I will restore Nigeria’s lost glory, Buhari says at Chatham House.

I will restore Nigeria’s lost glory, Buhari
says at Chatham House.

The presidential candidate of the
opposition All Progressives
Congress, Muhammadu Buhari, has
pledged to restore Nigeria’s lost glory
if he emerges as the next president of
the country in the March 28 election.

Speaking at Chatham House, London,
on Thursday on the topic: “Prospects
for Democratic Consolidation in
Africa: Nigeria’s Transition,” Mr.
Buhari while specifically talking
about the insurgency in the north-
eastern part of the country said the
Nigerian government’s handling of
the Boko Haram terrorist made the
country and its military a laughing

The former head of state said as a
retired general, he is well acquainted
with the state of the military in the
past and recalled its heroic
adventures in Burma, the Democratic
Republic of Congo, Sierra Leone,
Liberia, Darfur and in many other
peacekeeping operations in several
parts of the world.

“But in the matter of this insurgency,
our soldiers have neither received the
necessary support nor the required
incentives to tackle this problem. The
government has also failed in any
effort towards a multi-dimensional
response to this problem leading to a
situation in which we have now
become dependent on our neighbours
to come to our rescue.

“Let me assure you that if I am
elected president, the world will have
no cause to worry about Nigeria as it
has had to recently; that Nigeria will
return to its stabilising role in West
Africa; and that no inch of Nigerian
territory will ever be lost to the
enemy because we will pay special
attention to the welfare of our soldiers
in and out of service.

“we will give them adequate and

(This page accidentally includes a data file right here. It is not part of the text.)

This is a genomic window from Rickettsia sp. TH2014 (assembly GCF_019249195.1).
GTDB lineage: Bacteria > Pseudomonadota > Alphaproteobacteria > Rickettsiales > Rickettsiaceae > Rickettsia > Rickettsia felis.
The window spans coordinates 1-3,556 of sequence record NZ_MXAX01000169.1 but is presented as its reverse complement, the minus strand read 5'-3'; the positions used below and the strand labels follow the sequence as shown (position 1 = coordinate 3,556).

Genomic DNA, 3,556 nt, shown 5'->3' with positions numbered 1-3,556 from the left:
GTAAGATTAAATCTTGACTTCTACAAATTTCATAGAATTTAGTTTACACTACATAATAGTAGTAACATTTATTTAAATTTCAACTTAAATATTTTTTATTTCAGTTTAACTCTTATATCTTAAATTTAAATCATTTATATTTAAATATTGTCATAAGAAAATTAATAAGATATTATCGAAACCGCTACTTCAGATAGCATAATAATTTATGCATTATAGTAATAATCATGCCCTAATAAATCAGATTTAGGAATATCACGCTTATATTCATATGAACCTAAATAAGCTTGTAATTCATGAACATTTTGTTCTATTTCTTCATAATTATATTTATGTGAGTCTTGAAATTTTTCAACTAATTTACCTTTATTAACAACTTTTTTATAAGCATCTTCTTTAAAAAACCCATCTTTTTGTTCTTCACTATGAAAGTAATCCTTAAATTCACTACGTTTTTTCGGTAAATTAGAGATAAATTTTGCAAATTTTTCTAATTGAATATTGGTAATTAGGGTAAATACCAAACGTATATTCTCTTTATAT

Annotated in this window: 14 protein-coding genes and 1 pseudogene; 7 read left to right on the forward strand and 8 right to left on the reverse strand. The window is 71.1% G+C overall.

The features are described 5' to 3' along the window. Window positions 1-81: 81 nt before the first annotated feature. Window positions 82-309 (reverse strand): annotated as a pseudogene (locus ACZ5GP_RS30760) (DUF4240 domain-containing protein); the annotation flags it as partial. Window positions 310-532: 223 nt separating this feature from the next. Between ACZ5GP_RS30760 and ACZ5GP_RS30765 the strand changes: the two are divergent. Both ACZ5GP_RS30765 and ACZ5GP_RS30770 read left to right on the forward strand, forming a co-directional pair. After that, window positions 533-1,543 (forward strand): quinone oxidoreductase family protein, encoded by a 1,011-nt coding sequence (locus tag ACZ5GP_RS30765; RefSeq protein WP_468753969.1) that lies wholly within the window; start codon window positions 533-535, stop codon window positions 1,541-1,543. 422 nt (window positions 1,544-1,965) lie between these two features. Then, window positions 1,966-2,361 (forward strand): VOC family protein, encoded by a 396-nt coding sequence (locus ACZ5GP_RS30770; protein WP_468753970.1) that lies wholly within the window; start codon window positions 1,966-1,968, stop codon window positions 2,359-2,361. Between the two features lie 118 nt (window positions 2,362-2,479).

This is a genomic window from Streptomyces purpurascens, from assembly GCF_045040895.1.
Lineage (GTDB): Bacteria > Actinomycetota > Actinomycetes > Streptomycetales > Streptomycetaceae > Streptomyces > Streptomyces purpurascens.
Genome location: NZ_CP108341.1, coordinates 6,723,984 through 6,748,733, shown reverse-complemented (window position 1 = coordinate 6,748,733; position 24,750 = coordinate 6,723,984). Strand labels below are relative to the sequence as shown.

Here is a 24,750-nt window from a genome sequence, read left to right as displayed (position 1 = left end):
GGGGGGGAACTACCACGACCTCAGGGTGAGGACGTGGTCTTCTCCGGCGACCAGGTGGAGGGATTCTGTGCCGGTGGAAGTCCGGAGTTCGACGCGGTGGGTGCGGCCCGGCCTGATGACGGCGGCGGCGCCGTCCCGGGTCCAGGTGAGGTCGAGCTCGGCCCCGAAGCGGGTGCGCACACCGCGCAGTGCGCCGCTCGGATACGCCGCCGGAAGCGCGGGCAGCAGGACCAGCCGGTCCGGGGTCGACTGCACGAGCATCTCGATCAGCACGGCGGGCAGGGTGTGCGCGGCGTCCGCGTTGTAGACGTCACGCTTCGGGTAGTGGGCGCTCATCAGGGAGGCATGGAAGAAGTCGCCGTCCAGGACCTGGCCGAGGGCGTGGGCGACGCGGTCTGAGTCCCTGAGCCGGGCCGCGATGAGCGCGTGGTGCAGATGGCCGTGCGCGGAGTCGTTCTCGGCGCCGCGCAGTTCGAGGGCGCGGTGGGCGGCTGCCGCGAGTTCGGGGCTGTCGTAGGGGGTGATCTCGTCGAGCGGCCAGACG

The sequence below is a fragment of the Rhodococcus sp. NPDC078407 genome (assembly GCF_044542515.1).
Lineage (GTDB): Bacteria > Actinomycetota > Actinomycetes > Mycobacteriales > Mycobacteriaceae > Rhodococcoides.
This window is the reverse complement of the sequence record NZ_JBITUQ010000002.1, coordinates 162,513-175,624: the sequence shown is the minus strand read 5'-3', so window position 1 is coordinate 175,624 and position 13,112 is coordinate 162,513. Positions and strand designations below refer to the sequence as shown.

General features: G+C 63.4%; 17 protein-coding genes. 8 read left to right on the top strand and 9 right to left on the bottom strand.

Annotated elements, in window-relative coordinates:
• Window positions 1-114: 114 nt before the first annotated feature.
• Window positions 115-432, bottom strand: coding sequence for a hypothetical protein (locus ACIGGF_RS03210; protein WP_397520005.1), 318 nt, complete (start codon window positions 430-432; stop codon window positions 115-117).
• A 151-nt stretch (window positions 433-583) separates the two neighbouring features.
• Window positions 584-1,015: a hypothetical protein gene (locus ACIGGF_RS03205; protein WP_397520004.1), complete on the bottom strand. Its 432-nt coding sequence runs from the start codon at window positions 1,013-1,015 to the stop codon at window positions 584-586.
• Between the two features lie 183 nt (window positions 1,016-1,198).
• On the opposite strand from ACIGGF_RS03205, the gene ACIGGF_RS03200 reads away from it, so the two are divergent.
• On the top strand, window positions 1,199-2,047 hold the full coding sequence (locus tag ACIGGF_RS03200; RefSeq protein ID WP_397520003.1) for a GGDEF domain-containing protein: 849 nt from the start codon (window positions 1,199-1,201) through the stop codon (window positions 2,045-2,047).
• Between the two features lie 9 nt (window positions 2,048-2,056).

modern arms and ammunition to
work with; we will improve
intelligence gathering and border
controls to choke Boko Haram’s
financial and equipment channels, we
will be tough on terrorism and tough
on its root causes by initiating a
comprehensive economic
development plan promoting
infrastructural development, job
creation, agriculture and industry in
the affected areas.

“We will always act on time and not allow
problems to irresponsibly fester, and I,
Muhammadu Buhari, will always lead from the
front and return Nigeria to its leadership role in
regional and international efforts to combat
terrorism,” he said.

On the economy, Mr. Buhari said the fall in prices
of oil has brought Nigeria’s economic and social
stress to the fore.
He said after the rebasing exercise in April 2014,
Nigeria overtook South Africa as Africa’s largest
economy, adding that the country’s GDP is now
valued at $510 billion and its economy rated 26th
in the world.

“Also on the bright side, inflation has been kept at
single digit for a while and our economy has
grown at an average of 7 per cent for about a
decade,” he said.
He, however, said the country’s touted economic
growth is more of paper growth, a growth that, he
said, on account of mismanagement, profligacy
and corruption, has not translated to human
development or shared prosperity.

Mr. Buhari said “a development economist once
said three questions should be asked about a
country’s development: one, what is happening to
poverty? Two, what is happening to
unemployment? And three, what is happening to

“The answers to these questions in Nigeria show
that the current administration has created two